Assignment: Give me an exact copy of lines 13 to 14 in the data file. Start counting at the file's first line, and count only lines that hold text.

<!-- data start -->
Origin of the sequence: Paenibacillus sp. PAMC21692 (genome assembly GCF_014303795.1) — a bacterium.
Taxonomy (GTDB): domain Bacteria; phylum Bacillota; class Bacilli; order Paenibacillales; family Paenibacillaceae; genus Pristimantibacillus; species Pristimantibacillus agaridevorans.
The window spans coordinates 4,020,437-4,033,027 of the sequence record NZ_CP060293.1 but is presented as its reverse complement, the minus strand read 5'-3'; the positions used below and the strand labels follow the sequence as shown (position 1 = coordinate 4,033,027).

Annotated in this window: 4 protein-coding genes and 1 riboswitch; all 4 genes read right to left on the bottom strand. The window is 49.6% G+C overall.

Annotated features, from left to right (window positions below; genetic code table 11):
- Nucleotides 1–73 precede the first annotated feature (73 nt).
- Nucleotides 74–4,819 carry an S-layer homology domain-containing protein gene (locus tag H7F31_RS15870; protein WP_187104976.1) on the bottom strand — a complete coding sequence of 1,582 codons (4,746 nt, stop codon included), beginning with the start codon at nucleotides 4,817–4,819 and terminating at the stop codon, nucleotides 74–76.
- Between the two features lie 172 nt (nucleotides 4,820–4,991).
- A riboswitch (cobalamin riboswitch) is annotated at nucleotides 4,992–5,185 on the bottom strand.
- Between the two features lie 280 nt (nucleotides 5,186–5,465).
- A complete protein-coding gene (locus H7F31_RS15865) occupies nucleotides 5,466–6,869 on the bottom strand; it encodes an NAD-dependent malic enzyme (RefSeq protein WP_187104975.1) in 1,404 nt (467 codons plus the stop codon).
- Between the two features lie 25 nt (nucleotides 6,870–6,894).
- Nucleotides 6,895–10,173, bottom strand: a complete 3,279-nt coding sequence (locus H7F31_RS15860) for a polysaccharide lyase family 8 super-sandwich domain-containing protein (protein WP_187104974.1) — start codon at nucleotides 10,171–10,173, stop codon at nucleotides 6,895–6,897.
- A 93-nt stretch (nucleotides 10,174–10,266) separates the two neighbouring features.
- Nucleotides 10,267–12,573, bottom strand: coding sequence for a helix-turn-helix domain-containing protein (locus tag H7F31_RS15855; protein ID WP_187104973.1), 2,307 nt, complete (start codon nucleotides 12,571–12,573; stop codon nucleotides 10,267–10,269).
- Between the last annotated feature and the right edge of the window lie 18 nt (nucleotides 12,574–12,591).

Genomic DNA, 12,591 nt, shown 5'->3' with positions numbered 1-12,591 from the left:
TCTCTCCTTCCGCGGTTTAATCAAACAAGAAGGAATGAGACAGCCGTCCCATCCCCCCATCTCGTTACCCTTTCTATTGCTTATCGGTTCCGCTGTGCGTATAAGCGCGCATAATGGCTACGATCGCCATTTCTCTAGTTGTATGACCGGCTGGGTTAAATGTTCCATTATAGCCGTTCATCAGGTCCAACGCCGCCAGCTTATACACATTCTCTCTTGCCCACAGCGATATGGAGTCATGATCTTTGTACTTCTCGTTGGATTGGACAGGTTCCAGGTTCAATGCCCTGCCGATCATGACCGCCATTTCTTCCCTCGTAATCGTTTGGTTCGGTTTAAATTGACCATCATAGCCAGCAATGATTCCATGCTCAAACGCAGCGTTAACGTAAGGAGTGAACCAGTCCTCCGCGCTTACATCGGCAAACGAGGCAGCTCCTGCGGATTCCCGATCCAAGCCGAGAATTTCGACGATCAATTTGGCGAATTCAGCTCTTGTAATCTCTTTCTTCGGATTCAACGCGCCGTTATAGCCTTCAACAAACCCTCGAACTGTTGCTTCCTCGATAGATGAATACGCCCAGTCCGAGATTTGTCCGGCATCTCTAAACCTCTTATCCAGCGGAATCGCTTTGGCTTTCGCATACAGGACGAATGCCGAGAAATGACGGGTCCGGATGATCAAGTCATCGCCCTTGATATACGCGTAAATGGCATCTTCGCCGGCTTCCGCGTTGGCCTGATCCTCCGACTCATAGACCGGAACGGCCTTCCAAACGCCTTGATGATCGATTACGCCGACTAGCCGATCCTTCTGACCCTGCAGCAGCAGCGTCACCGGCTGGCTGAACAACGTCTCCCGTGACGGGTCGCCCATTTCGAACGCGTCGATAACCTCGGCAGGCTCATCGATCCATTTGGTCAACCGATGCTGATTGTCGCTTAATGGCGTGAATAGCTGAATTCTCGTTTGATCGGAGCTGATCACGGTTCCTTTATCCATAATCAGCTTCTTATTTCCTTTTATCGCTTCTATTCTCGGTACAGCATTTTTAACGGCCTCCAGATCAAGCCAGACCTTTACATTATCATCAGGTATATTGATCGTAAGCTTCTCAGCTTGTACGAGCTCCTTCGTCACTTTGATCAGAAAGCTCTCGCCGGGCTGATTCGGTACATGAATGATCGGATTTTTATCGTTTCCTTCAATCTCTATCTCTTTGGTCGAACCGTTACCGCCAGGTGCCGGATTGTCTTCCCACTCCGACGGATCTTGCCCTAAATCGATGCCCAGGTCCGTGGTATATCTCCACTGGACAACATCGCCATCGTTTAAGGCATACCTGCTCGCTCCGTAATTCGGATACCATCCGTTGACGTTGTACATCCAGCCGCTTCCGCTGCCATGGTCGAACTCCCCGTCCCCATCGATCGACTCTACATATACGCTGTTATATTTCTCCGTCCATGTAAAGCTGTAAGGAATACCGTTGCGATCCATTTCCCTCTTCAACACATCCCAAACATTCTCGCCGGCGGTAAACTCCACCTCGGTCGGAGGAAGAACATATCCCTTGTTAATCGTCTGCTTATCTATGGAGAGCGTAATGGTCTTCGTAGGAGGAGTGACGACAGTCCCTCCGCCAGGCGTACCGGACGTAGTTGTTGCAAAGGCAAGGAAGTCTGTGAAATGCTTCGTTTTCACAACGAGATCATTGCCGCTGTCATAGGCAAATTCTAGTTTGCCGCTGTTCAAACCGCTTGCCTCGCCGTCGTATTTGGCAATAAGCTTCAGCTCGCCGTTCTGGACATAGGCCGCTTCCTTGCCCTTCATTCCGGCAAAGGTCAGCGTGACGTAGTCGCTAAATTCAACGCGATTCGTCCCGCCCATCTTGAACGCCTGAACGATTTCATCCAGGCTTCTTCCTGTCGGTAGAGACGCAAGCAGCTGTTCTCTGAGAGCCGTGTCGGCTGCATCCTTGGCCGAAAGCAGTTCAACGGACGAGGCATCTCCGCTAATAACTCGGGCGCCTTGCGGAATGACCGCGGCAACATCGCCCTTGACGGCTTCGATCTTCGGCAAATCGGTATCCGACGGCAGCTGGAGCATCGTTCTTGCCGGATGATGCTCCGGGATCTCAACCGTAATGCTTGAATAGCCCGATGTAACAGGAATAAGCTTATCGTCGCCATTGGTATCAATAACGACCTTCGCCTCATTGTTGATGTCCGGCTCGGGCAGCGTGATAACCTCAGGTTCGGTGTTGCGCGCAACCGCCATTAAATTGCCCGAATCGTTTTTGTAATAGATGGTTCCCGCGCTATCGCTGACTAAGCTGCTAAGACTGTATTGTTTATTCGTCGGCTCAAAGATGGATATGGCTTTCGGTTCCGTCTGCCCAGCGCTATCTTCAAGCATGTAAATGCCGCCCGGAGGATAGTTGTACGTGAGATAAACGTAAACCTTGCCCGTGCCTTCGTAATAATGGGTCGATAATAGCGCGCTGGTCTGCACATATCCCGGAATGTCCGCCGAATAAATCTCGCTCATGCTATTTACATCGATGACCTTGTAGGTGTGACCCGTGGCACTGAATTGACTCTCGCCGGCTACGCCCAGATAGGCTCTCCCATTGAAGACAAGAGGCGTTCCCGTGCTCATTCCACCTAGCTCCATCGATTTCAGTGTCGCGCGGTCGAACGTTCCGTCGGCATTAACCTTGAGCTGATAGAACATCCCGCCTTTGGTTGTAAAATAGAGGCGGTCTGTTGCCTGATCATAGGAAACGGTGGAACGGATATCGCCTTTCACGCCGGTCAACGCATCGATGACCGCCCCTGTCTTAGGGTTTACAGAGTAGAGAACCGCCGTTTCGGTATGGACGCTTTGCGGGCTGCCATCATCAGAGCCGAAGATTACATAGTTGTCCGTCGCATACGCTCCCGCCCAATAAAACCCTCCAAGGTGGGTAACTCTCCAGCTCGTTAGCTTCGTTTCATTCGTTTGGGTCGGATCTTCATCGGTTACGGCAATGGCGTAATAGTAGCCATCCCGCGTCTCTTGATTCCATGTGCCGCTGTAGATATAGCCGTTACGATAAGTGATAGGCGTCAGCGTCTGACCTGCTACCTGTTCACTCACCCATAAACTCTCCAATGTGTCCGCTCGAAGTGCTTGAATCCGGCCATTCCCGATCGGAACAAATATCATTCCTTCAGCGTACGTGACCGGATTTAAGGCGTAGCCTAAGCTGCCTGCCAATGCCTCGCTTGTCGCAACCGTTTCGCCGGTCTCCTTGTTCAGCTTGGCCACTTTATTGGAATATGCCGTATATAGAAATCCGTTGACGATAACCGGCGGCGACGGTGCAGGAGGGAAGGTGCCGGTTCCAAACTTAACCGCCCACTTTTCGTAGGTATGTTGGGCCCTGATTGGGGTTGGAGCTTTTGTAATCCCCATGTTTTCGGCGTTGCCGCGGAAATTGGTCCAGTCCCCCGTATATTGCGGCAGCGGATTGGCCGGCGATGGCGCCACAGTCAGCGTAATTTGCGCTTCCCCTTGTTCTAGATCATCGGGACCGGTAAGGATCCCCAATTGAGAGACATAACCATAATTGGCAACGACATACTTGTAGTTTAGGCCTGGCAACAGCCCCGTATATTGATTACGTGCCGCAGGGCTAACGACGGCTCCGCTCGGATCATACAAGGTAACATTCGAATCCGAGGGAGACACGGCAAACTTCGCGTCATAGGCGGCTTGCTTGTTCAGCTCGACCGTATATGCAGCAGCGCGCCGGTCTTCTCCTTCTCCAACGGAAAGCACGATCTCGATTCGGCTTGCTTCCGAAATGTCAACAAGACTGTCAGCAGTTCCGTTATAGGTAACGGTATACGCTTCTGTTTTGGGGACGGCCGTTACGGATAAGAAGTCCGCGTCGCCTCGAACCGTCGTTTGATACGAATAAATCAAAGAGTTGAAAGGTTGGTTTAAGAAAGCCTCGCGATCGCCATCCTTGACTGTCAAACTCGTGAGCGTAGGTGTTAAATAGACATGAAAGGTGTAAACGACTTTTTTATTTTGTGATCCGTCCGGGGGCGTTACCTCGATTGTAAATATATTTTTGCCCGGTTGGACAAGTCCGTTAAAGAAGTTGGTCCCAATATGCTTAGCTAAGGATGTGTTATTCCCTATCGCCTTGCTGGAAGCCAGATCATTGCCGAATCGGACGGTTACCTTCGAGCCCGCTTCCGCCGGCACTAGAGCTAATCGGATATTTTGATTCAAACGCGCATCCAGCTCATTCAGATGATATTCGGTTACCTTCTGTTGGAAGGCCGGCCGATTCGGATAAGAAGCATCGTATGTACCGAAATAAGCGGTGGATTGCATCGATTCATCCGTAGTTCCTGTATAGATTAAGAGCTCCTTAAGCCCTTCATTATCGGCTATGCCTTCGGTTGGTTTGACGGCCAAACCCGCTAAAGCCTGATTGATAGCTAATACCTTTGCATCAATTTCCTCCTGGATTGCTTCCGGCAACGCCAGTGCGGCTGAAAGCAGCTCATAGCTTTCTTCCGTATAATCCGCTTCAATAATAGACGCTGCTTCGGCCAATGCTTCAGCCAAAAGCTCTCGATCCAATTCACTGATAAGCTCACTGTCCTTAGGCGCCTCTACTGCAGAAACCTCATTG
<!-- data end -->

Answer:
- Nucleotides 6,895–10,173, bottom strand: a complete 3,279-nt coding sequence (locus H7F31_RS15860) for a polysaccharide lyase family 8 super-sandwich domain-containing protein (protein WP_187104974.1) — start codon at nucleotides 10,171–10,173, stop codon at nucleotides 6,895–6,897.
- A 93-nt stretch (nucleotides 10,174–10,266) separates the two neighbouring features.